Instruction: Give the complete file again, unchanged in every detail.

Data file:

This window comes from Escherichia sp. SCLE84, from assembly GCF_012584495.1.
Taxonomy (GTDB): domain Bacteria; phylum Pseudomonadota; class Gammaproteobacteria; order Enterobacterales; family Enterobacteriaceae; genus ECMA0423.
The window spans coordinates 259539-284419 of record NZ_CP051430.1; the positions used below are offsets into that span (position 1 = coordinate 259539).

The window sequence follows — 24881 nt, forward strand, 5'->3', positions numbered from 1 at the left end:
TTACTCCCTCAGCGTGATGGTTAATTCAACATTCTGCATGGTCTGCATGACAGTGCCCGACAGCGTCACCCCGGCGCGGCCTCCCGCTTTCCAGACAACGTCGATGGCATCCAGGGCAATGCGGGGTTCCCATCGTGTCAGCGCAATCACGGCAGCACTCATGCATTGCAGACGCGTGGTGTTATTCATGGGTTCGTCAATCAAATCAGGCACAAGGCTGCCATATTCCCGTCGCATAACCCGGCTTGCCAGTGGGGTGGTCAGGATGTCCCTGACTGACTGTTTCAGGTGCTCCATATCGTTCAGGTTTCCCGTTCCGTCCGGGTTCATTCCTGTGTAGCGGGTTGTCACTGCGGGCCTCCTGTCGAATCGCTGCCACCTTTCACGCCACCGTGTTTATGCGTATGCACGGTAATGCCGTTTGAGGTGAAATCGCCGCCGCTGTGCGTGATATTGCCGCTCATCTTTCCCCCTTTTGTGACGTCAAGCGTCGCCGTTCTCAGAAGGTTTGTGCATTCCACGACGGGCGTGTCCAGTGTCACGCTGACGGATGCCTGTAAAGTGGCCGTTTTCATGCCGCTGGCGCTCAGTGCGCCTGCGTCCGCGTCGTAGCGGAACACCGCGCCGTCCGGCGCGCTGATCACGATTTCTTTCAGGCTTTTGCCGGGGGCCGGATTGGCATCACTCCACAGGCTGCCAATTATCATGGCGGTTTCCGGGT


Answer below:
This window comes from Escherichia sp. SCLE84, from assembly GCF_012584495.1.
Taxonomy (GTDB): domain Bacteria; phylum Pseudomonadota; class Gammaproteobacteria; order Enterobacterales; family Enterobacteriaceae; genus ECMA0423.
The window spans coordinates 259539-284419 of record NZ_CP051430.1; the positions used below are offsets into that span (position 1 = coordinate 259539).

The window sequence follows — 24881 nt, forward strand, 5'->3', positions numbered from 1 at the left end:
TTACTCCCTCAGCGTGATGGTTAATTCAACATTCTGCATGGTCTGCATGACAGTGCCCGACAGCGTCACCCCGGCGCGGCCTCCCGCTTTCCAGACAACGTCGATGGCATCCAGGGCAATGCGGGGTTCCCATCGTGTCAGCGCAATCACGGCAGCACTCATGCATTGCAGACGCGTGGTGTTATTCATGGGTTCGTCAATCAAATCAGGCACAAGGCTGCCATATTCCCGTCGCATAACCCGGCTTGCCAGTGGGGTGGTCAGGATGTCCCTGACTGACTGTTTCAGGTGCTCCATATCGTTCAGGTTTCCCGTTCCGTCCGGGTTCATTCCTGTGTAGCGGGTTGTCACTGCGGGCCTCCTGTCGAATCGCTGCCACCTTTCACGCCACCGTGTTTATGCGTATGCACGGTAATGCCGTTTGAGGTGAAATCGCCGCCGCTGTGCGTGATATTGCCGCTCATCTTTCCCCCTTTTGTGACGTCAAGCGTCGCCGTTCTCAGAAGGTTTGTGCATTCCACGACGGGCGTGTCCAGTGTCACGCTGACGGATGCCTGTAAAGTGGCCGTTTTCATGCCGCTGGCGCTCAGTGCGCCTGCGTCCGCGTCGTAGCGGAACACCGCGCCGTCCGGCGCGCTGATCACGATTTCTTTCAGGCTTTTGCCGGGGGCCGGATTGGCATCACTCCACAGGCTGCCAATTATCATGGCGGTTTCCGGGT